The museum portion was very interesting. I spent quite a great deal of time in front of the royal family tree, trying to figure out how successions had worked. I was relieved to be advised that even Thai people find it very confusing.
The palace itself is a grand old place. It’s large of course, but not overwhelmingly so. It feels quite homey – and I can understand why Queen Savang Vadhana spent such a large portion of her life living in this lovely place.
After a quick visit to Siam Paragon (because of course), we headed back to the Hansar – but with a stop first at the St. Regis for an afternoon cocktail. They have a great bar/lounge up on the 7th floor and I was dying to try the Siam Mary, a Bloody Mary re-interpreted with Thai flavorings like lemongrass. It did it’s job and revived me sufficiently to decide on where to have dinner.
After a bit of downtime, we returned to Suppaniga Eating Room – and since we were in the neighborhood, we also popped back in for a round of drinks at the bar at The House on Sathorn. This time we sat at the bar and got to chat up the bartenders while they made our drinks. I tried some kind of fancy margarita, which was very good – though not nearly as good as The Garden I’d had last time. Luckily, we had time for a second round, so….
Dinner at Suppaniga was great. Food was again excellent (esp sai oua and grilled pork!) and I think we had a better table. Mango sticky rice for dessert…
Tuesday was my last full day in Bangkok! Needless to say, this meant starting the day off with my favorite bhang mee moo dang hang – bbq pork with noodles (with extra pork, DUH). I miss all of the food in Thailand, but this really was my favorite breakfast and I can’t wait to have it again.
Next stop: the National Museum! Sadly, we did not check the hours and discovered they are closed both Mondays and Tuesdays. UGH. Well, what’re you gonna do? In our case, we decided to have a snack and then cross the river to visit Wat Arun.
I’d been through here once before while on a bike tour, but it was in the evening. I was happy to see it again in daylight. We had a nice wander around and then decided to explore one of the little alleys adjacent to the temple. WELL. This was a wise decision, since the alley was filled with friendly cats and both Ak and I got our fill of “aww-ing” and petting all these adorable little felines
Headed back to Wat Pho so we could have the extreme stress of finding the museum closed worked out by their fine massage therapists. Then a tasty lunch across the street at Inn A Day, a place I’d eaten at on my last visit. I was quite pleased and relieved when Ak pronounced the food delicious and sufficiently authentic.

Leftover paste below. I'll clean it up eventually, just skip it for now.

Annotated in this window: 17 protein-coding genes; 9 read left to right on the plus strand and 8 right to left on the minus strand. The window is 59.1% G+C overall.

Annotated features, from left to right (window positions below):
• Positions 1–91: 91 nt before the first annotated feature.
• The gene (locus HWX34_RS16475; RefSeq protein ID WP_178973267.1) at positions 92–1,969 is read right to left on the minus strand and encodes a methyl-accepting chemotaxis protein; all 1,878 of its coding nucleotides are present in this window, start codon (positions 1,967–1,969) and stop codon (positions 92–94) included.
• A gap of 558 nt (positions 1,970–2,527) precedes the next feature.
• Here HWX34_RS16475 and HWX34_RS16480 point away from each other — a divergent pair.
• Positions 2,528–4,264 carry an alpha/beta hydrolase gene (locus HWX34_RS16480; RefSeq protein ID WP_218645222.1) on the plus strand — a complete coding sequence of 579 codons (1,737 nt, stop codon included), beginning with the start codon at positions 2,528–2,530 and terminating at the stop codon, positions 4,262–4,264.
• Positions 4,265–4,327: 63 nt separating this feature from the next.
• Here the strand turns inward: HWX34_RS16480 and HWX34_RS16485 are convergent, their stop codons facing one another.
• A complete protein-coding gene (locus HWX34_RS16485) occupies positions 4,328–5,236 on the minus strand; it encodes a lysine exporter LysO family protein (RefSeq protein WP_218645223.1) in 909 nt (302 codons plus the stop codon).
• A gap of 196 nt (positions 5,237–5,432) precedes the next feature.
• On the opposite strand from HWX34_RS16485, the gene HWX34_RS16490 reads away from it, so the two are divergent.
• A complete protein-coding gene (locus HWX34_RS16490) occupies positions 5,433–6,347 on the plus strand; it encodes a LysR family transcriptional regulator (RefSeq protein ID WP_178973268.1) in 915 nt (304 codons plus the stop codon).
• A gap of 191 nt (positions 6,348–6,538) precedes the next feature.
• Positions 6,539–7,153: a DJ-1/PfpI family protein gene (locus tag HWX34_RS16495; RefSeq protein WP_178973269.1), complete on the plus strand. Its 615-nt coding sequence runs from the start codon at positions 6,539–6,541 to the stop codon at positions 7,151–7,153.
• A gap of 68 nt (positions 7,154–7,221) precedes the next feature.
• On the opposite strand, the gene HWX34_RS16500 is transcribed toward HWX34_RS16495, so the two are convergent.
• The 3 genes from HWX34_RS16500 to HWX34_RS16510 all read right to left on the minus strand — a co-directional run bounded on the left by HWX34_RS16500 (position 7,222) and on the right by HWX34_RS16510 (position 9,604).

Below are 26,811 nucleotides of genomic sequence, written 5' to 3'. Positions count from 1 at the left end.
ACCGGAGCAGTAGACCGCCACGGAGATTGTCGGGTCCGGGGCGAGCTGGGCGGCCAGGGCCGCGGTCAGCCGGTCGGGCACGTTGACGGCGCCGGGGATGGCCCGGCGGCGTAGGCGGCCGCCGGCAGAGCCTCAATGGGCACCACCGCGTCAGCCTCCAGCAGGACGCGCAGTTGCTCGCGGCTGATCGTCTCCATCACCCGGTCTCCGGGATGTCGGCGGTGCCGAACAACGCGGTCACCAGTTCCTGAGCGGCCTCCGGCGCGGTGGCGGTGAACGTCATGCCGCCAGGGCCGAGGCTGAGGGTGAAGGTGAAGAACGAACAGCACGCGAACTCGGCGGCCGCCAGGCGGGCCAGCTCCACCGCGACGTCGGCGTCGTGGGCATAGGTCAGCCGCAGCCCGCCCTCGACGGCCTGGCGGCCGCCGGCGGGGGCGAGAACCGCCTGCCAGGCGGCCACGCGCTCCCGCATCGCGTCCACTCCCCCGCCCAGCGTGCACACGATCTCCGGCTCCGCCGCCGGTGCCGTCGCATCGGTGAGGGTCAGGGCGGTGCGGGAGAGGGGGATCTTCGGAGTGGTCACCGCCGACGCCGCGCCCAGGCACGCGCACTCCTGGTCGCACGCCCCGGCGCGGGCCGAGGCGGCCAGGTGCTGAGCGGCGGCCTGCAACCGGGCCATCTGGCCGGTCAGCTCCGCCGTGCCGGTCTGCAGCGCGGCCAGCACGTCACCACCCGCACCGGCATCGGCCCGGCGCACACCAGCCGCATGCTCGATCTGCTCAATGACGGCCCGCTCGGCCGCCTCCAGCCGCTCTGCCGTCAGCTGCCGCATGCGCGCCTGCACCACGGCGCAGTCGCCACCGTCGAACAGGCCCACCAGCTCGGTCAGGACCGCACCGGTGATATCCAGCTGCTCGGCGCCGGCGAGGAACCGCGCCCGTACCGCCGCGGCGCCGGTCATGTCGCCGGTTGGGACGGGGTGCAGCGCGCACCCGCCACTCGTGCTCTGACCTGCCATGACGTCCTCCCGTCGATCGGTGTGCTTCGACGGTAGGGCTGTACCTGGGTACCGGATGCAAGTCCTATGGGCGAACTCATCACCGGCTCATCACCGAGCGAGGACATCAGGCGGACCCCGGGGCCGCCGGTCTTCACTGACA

Now, my sense of direction is still rather challenged in Bangkok – I definitely don’t have a good feel for where things are in relationship to one another. But I had a sense that we were not too terribly far from Nuttaporn ice cream. OK, it wasn’t exactly right around the corner but we walked off our lunch to revisit this amazing little shop. I’d wanted to try the Thai tea flavor and we also wanted to taste the coconut cream (a slightly different version of the regular coconut ice cream we had last time). They were both pretty tasty! But neither of them compared to the mango and coffee flavors we’d had last visit – so, this being my last day and all, time for a second dessert. Ak had the extremely smart idea to get sticky rice on our mango ice cream. SO GOOD!
Later that evening, we headed up to the rooftop of the Centara Grand Hotel. We’d wanted to get here for sunset, but after such an exhausting day, that proved to be a little ambitious to fit in after a nap. But it was a great view from up there – and Ak is always a font of information, pointing out buildings and sights, as well as making recommendations about what part of town I should live in, just in case I decide to abandon the US.
Dinner that night at Bo.lan, one of the many places I’d wanted to try on my previous visit but ran out of time. I must confess, I was slightly hesitant – only because the other two restaurants we’d tried from the “Best in Asia” list were both among the more disappointing meals of the trip. But what the hell? We gave it a try.
And it was great! The place itself is absolutely charming. Located at the end of a little alley, it feels like one is entering an old style Thai home, though with modern furnishings. Service was lovely and friendly. Even before the first bite, I was loving this place.
The dinner options are two tasting menus – one large and one small. We chose the smaller, because we are fucking dainty. And we loved it. Now, I must confess, I’m writing this update more than two months after the fact, so the specifics of what we had escape me. Plus Ak and I enjoyed our evening so much, I wasn’t exactly in reporter mode. But it was great fun and a fine way to wind up my visit to Bangkok.
On the way out we chatted briefly with Chef Bo. She’s something of a celebrity in Thailand, so Ak was a bit starstruck. But she very kind and we both told her what an excellent meal we’d had.
Back to the Hansar to finish packing. Then to sleep – though only for a bit. I left for Suvarnabhumi Airport at 5:30AM for an 8:00AM flight home. As always, sad to be leaving Bangkok and saying goodbye to my friend Ak. Happily, though, I’ll be back in again in October!